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Aung La N Sang says thunderous Thuwunna atmosphere will play a part in his latest title defence

Myanmar’s two-division world champion pays tribute to the atmosphere generated at the Yangon venue

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ONE Championship

“The Burmese Python” returns home on 26 October for the latest bout in his remarkable ONE Championship career.

Myanmar’s Aung La N Sang is set for action in the main event of ONE: PURSUIT OF GREATNESS in Yangon when he faces off against undefeated contender Mohammad “O Lutador” Karaki at the Thuwunna Indoor Stadium.

Aung La N Sang bouts in Yangon are always must-see TV, and the man himself is equally excited to return to the arena that has seen him achieve so much success in recent months.

“I’m very excited. It’s going to be a great match-up,” the 33-year-old says.

“It’s just a different world over there. It’s motivating for me. It motivates me to do better, to get better, and to become better. I’m excited.”

The bout will see two-division World Champion Aung La N Sang defend his ONE Middleweight World Title as he looks to follow up on one of the greatest battles in ONE Championship history.

“The Burmese Python’s” epic five-round tussle with Japan’s Ken Hasegawa at ONE: SPIRIT OF A WARRIOR was decided by a huge knockout for the Myanmar athlete.

And people are still talking about that contest four months on as one of the very best bouts ever seen inside the ONE Championship cage.

“When I fight, I always look for the finish. It doesn’t matter if it’s round one, round two, round three, or all the way to round five. I’m always looking to get the finish,” he explains.

“Ken Hasegawa is a very tough opponent, very game, so it was a five-round war until the very end.

“I took away a lot. I learned a lot about his style as a southpaw and my difficulties getting range with a guy that moves like that. I’ve been adjusting and making some changes to sharpen my technique up.”

Aung La N Sang’s latest challenger arrives in ONE Championship as an undefeated contender. Lebanese star Karaki has a career record of 9-0 including eight stoppage finishes. He is already a two-weight Desert Force Champion and Phoenix Middleweight Champion, and is looking to add to his collection of belts by dethroning “The Burmese Python” and claiming the ONE Middleweight Title.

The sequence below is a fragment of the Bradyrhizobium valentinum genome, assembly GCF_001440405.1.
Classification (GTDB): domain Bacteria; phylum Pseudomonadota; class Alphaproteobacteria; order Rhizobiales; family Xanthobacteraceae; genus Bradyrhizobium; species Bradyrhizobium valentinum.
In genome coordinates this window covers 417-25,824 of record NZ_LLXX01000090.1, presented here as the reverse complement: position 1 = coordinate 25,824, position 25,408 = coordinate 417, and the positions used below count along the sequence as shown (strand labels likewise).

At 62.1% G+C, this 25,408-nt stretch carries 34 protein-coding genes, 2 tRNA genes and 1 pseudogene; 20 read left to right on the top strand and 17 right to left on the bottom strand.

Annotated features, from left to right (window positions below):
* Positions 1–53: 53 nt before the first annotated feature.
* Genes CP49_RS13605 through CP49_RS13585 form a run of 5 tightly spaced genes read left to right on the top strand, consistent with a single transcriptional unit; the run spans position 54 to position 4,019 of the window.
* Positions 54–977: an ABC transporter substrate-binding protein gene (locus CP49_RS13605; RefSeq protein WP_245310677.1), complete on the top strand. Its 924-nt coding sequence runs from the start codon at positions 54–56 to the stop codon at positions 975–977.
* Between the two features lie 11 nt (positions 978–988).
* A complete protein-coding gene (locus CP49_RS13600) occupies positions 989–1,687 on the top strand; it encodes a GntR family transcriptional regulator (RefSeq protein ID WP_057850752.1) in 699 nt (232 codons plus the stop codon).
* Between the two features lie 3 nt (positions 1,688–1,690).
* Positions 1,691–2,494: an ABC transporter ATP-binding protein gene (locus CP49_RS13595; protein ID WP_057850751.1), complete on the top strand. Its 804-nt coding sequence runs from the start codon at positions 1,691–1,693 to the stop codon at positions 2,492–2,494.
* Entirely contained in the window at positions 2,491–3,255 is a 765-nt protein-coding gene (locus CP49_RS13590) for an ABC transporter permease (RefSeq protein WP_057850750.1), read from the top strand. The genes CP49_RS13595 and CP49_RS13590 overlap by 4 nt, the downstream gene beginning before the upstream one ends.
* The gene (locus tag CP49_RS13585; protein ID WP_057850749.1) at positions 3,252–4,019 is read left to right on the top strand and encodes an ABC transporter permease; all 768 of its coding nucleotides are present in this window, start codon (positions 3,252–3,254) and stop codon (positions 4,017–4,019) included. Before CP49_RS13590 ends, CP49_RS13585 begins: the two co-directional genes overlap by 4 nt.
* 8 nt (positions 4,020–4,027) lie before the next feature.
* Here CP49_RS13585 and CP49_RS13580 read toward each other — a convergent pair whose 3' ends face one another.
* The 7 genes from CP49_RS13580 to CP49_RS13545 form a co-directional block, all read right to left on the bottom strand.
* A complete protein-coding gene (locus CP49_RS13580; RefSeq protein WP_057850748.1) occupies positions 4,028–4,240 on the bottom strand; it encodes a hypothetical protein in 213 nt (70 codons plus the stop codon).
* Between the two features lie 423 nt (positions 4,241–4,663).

“I know he’s more of a grappler. He has heavy, heavy hands when he grounds and pounds,” Aung La N Sang says.

“I’ve seen most of his fight videos, so I know what kind of arsenal he has. I don’t need to watch his fights every day. I can watch it a couple of times and I can understand the kind of fighter he is, the kind of pressure he uses, and what his strengths are.

“He hasn’t fought the level of fights that I have. I’m going to test him during the fight, and it’s going to be a great fight.”

Aung La N Sang is a national hero to the people of Myanmar, who pack the Thuwunna Indoor Stadium every time he competes. The atmosphere generated in the arena during his bouts has fast become known as one of the most electric in global mixed martial arts.

The ONE Middleweight Champion is fully acclimatised to the Yangon venue, but it will be Karaki’s first exposure to the electric atmosphere, which can be intimidating for a first-time athlete.

“Every time you step out in the arena, it’s crazy – all the fans cheering, going crazy,” Aung La N Sang says.

“I’ve been there, and I know how to deal with the nerves. It’s going to be up to him if he can deal with those nerves. That kind of excitement can get to a fighter without as much experience.

“As much as I appreciate and I’m very thankful for all the fans, it doesn’t really get to me on the night of the performance.”

As well as the atmosphere itself, the Thuwunna Indoor Stadium holds added significance ahead of the bout. Aung La N Sang has never lost a bout in the Yangon arena, and he plans to continue that run of success with another victory in front of his fellow countrymen on 26 October.

“I’m going to break him in the first round,” he predicts.

“He’s going to feel it in that first round. Rounds two and three, I’m going to take him out.

“I say that, but if it goes five rounds, I’m more than happy to go five rounds. I’ve been there before, and I’m bringing everything I have with me. I’m ready to go.”

Freelance sports writer and MMA reporter with 19 years’ experience in the UK's national media covering major sporting events including UFC world title fights, Olympic Games, FIFA World Cup, UEFA European Championships, Grand National and the FA Cup Final.

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